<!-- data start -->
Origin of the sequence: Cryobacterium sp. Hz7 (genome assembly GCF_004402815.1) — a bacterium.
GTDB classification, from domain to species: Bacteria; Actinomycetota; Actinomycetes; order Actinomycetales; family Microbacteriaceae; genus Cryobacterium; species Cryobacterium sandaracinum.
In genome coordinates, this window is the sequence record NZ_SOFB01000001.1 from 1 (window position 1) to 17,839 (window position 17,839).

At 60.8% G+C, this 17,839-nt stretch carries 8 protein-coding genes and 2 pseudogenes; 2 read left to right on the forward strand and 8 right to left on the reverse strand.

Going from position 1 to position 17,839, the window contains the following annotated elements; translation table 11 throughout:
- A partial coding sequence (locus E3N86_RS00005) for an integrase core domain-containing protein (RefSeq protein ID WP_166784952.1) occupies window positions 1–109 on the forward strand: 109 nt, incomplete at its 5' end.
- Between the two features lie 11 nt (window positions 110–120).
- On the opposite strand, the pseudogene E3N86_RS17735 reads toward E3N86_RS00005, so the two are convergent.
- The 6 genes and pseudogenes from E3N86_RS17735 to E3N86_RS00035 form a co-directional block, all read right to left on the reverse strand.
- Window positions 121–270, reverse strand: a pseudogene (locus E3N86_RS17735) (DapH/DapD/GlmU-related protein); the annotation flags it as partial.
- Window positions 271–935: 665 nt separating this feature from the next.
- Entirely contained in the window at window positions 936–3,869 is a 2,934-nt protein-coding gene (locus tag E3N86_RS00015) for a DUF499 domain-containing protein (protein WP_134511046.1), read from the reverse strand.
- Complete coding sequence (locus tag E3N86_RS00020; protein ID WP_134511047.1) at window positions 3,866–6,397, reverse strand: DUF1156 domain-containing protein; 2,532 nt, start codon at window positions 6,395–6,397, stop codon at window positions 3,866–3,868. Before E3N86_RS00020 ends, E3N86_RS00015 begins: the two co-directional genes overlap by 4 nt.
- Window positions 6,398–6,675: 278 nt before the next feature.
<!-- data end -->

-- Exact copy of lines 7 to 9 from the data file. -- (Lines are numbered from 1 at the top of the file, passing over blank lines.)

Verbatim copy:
- Between the two features lie 11 nt (window positions 110–120).
- On the opposite strand, the pseudogene E3N86_RS17735 reads toward E3N86_RS00005, so the two are convergent.
- The 6 genes and pseudogenes from E3N86_RS17735 to E3N86_RS00035 form a co-directional block, all read right to left on the reverse strand.